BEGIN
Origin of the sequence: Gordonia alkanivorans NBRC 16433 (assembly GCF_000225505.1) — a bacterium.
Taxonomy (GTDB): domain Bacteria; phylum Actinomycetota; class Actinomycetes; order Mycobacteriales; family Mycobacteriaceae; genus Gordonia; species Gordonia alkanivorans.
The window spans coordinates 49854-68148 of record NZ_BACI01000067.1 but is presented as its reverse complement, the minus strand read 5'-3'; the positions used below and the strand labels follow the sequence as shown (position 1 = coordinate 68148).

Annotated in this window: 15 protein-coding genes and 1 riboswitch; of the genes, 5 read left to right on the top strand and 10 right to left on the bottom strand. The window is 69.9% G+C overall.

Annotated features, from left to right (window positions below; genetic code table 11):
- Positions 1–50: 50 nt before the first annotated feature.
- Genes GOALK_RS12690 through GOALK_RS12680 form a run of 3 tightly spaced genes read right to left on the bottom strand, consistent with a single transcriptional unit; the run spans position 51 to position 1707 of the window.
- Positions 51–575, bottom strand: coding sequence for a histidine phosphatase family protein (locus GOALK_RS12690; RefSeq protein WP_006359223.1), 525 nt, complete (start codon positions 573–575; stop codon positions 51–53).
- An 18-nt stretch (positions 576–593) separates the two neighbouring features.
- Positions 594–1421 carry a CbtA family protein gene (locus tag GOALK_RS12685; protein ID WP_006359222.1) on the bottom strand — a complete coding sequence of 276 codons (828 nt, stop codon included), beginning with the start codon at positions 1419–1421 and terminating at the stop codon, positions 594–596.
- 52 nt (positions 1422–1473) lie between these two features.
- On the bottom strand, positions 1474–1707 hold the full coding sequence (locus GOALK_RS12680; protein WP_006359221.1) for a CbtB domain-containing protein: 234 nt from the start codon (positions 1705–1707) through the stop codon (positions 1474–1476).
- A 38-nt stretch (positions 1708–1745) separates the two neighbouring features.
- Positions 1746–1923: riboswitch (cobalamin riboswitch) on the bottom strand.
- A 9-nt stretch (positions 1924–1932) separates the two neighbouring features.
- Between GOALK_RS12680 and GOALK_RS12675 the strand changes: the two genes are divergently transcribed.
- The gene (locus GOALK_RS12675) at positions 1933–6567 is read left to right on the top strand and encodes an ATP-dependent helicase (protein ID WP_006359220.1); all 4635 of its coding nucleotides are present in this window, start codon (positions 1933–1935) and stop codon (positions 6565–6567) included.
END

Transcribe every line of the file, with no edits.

Origin of the sequence: Gordonia alkanivorans NBRC 16433 (assembly GCF_000225505.1) — a bacterium.
Taxonomy (GTDB): domain Bacteria; phylum Actinomycetota; class Actinomycetes; order Mycobacteriales; family Mycobacteriaceae; genus Gordonia; species Gordonia alkanivorans.
The window spans coordinates 49854-68148 of record NZ_BACI01000067.1 but is presented as its reverse complement, the minus strand read 5'-3'; the positions used below and the strand labels follow the sequence as shown (position 1 = coordinate 68148).

Annotated in this window: 15 protein-coding genes and 1 riboswitch; of the genes, 5 read left to right on the top strand and 10 right to left on the bottom strand. The window is 69.9% G+C overall.

Annotated features, from left to right (window positions below; genetic code table 11):
- Positions 1–50: 50 nt before the first annotated feature.
- Genes GOALK_RS12690 through GOALK_RS12680 form a run of 3 tightly spaced genes read right to left on the bottom strand, consistent with a single transcriptional unit; the run spans position 51 to position 1707 of the window.
- Positions 51–575, bottom strand: coding sequence for a histidine phosphatase family protein (locus GOALK_RS12690; RefSeq protein WP_006359223.1), 525 nt, complete (start codon positions 573–575; stop codon positions 51–53).
- An 18-nt stretch (positions 576–593) separates the two neighbouring features.
- Positions 594–1421 carry a CbtA family protein gene (locus tag GOALK_RS12685; protein ID WP_006359222.1) on the bottom strand — a complete coding sequence of 276 codons (828 nt, stop codon included), beginning with the start codon at positions 1419–1421 and terminating at the stop codon, positions 594–596.
- 52 nt (positions 1422–1473) lie between these two features.
- On the bottom strand, positions 1474–1707 hold the full coding sequence (locus GOALK_RS12680; protein WP_006359221.1) for a CbtB domain-containing protein: 234 nt from the start codon (positions 1705–1707) through the stop codon (positions 1474–1476).
- A 38-nt stretch (positions 1708–1745) separates the two neighbouring features.
- Positions 1746–1923: riboswitch (cobalamin riboswitch) on the bottom strand.
- A 9-nt stretch (positions 1924–1932) separates the two neighbouring features.
- Between GOALK_RS12680 and GOALK_RS12675 the strand changes: the two genes are divergently transcribed.
- The gene (locus GOALK_RS12675) at positions 1933–6567 is read left to right on the top strand and encodes an ATP-dependent helicase (protein ID WP_006359220.1); all 4635 of its coding nucleotides are present in this window, start codon (positions 1933–1935) and stop codon (positions 6565–6567) included.